Stretch managed to hack in and Dr Smith ran to the others so she could remain in contact with them. She ran safely, as Maggie was doing everything she could not to have to pull from the tower. That’s the great thing about every challenge being something specifically able to be abandoned. Do you run and get there quickly or take your time? Do you apply first aid to your wounded ally? As the game goes on each pull makes the tower worse and worse, showing the gradual build up of tension indicative of horror stories. People get more wary or more risky. Then it tumbles and everyone jumps. Wooden blocks go everywhere and someones fate is sealed. In the first act of these stories it’s often good to give the dead player a spare character questionnaire. After that you might want them to become a monster or to sit out and watch the horror.
Our first fatality was Dr Smith. The group had reached the engine room which took up several floors. Kitty saw that something small had been using the vents and decided to follow in case it was a child. Then the monster appeared. It was a skinless, radioactive horror. Everyone in the room had to pull from the tower. Li gave up mid-pull as the tower was shaking too much. She was gutted by the monster but still alive as I was prohibited from murdering her unless the tower fell. It went outside and the group space-walked back to the airlock. The beast tore up the airlock connector between their ship and the beast’s, exposing the deck to space. Stretch fled with Li resting on his wheelchair. Dr Smith had to pull in order to get away safely. The tower fell. The beast ripped her space suit open, suffocating her just before she was ripped to shreds.
There was a moment, people calmed down after that initial impact, Emma rebuilt the tower and removed pieces which has to happen after each fatality, to keep the tension escalating as the game goes on. They finally found the secret labs where this creature was being studied. A scientist was trapped in a metal locker being attacked by the beast. Stretch wasn’t any good at shooting and while Kitty was a surprisingly efficient murderer, she was sneaking through the vents. Li was an ace sharpshooter but horrendously wounded. Saffy asked whether this meant a pull would have to be made as the skill and harm effectively cancelled each other out. I nodded and she smashed the tower with one slam of her hand. If you reckon you’re not going to make it through the pull, if you feel it’s dramatically relevant, you can intentionally topple the tower to control your own death. Li limped into the room, gun blazing. She fired on the beast and it charged her faster than any man could. It reached her and sliced through her throat. There was a moment of silence and then it dropped to the floor, a massive laser hole through its’ midsection. It was dead. The nightmare was over.
Kitty used her robot senses to detect life signs, specifically that of children. With the power switched back on, she could see a cluster of them all together in the ship’s school. She started to make her way there. The man in the locker was set loose and freaked out when he saw that the players had switched the power on as that would have woken up the rest of the crew. Why was that a problem? Well it wasn’t thousands of innocents in hibernation and one monster, it was thousands of monsters in hibernation and one crewman. The ship had picked up an alien spore which made people into skinless monsters. That mist? That was all their skin which had sloughed off and disintegrated. Stretch and the survivor, Gavin, had to get out. Meanwhile, Kitty found all of the children blearily opening their eyes, yawning and waking from their slumber. They were of course, skinless monsters, but Kitty was programmed to protect any children. Emma wanted Kitty to be accepted by the infant monsters. For something that risky, I had her pull from the tower twice. She passed and they followed her to the shopping district where the last uninfected people had holed up. She sang and played and finally heard movement down the lift hatch. Stretch and Gavin were clambering down the shaft and Kitty realised this was going to be the last of the food for her children. I will hasten to add that Dread is not by default a player vs player game, sometimes these things just happen. The horde fell down the shaft but Stretch sent the lift back up at them. He and Gavin crept past a couple of the infected crewmen and into the one remaining escape pod. They fled and Kitty was left alone on the ship with her deadly brood of murderous monster children.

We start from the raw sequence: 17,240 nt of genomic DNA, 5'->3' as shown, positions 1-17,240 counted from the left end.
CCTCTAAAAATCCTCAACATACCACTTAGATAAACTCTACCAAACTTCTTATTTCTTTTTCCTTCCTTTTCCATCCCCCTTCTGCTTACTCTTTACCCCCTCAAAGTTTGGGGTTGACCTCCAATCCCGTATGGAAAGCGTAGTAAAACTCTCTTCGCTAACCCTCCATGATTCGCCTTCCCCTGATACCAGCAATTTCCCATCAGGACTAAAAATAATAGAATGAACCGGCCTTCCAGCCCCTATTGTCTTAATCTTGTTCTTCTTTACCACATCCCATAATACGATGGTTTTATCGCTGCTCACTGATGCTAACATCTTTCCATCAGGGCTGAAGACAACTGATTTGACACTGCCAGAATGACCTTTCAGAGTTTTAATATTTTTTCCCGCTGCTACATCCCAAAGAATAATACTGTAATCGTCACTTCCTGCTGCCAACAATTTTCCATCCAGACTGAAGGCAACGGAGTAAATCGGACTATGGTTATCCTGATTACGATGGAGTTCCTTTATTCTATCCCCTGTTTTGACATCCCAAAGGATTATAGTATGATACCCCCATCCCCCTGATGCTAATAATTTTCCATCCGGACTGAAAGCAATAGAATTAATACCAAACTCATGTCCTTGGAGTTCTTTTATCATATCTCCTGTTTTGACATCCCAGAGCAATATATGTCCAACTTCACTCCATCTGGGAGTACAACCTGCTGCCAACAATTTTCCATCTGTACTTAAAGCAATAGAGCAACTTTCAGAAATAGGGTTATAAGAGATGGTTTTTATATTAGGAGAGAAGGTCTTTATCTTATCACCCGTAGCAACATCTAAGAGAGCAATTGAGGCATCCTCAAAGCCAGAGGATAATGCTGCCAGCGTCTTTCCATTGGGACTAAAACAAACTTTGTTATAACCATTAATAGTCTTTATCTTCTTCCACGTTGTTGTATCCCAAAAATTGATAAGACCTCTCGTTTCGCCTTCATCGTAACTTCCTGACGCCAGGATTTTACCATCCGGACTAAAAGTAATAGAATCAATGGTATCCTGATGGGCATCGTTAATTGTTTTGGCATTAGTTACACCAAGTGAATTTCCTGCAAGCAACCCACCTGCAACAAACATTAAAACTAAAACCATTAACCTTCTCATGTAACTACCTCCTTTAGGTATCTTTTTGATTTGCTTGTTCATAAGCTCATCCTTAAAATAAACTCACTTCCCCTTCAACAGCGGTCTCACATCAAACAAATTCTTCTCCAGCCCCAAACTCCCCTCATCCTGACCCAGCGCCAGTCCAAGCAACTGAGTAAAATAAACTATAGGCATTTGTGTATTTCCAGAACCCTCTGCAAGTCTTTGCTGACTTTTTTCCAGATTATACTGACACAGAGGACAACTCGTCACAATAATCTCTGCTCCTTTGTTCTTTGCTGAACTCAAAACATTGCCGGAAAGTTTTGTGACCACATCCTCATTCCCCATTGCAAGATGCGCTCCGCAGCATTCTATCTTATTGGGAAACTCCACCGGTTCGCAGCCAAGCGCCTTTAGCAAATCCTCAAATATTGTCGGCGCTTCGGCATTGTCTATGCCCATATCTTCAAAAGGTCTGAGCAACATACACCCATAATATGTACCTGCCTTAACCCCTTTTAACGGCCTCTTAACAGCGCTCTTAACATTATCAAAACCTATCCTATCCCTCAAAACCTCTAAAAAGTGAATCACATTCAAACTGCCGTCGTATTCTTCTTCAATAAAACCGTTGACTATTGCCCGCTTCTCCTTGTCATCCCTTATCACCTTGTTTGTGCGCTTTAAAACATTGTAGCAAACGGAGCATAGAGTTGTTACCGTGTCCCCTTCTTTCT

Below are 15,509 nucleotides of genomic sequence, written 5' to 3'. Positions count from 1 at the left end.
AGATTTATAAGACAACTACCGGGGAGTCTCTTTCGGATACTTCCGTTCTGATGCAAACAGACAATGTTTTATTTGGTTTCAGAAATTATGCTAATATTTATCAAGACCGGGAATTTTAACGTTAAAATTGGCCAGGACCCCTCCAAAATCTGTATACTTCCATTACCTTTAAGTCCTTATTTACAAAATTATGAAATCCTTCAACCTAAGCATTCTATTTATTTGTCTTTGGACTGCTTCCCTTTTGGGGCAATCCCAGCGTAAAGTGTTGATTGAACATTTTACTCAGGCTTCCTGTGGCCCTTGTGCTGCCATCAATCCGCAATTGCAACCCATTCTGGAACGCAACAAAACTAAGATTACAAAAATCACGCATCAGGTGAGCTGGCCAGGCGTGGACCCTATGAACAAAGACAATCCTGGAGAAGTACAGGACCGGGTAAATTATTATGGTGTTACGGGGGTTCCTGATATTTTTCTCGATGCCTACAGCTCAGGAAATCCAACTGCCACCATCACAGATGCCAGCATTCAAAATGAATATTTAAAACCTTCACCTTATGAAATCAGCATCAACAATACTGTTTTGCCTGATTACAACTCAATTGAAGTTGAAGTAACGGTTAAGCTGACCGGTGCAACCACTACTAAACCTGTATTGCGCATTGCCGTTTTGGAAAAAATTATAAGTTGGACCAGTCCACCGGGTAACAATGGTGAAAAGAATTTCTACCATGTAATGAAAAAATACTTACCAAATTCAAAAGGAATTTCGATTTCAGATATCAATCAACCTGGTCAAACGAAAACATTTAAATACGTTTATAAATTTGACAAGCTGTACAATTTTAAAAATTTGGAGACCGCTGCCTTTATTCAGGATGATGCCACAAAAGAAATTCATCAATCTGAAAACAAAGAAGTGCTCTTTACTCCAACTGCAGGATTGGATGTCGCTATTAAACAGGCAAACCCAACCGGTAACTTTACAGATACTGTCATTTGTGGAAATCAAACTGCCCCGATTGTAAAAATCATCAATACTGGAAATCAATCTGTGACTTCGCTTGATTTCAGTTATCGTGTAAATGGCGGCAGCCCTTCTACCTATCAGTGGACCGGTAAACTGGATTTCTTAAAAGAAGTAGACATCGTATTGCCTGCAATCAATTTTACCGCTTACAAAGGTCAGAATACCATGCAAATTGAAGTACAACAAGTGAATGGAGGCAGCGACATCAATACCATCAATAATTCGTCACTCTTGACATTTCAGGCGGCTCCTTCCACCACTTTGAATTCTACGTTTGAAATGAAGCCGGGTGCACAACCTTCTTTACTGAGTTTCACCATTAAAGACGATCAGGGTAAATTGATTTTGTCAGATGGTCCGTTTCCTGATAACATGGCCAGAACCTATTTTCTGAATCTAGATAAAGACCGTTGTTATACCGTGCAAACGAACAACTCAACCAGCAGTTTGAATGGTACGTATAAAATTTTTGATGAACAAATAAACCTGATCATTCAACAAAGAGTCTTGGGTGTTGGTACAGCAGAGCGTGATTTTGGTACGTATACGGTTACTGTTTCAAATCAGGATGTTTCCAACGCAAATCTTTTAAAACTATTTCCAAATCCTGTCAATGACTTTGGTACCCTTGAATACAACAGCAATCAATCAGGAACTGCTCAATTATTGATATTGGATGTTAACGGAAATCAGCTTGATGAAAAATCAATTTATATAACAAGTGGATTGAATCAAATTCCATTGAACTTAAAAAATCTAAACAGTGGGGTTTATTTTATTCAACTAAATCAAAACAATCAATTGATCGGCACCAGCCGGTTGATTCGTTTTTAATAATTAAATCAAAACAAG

Game over. Roll credits.
Then we got to the post-credit sequence. Stretch’s escape pod is programmed to go to the nearest inhabited planet and he looked out of the viewscreen at the farming colony below. Then he realised something; this is where all the escape pods went. They were spread around the landscape, doors open, horrendous bloody trails leading out from them. The infected were in the pods, they were in the colony, but this was the only place his pod could reach.
SEQUEL BAIT! Woo!
Yes, I do plan a sequel. Kitty and Stretch will probably not be playable characters in it, but I imagine the game being the Aliens to this game’s Alien. I was surprised and pleased to see the two first-timers not only really get on with the system but survive the game.
There were some stunning moments in this game, both in and out of the table. Player elimination is definitely a problem with this game but at the same time the action is compelling enough that the dead players were watching the action and tensing up whenever a pull was made. There was one pull where Saffy ran out of the room and watched from round the corner just in case any movement at all would cause the tower to fall and kill one of the remaining player characters. It got like people were defusing a bomb and as much downtime as there is between announcing the action and the resolution of the pull, it’s all time stressing out about the action. It keeps players present at the table, something which a lot of horror games have difficulty with.
I definitely recommend Dread as a one-off horror game and as something to introduce people to role-playing with. Good luck pulling from the tower.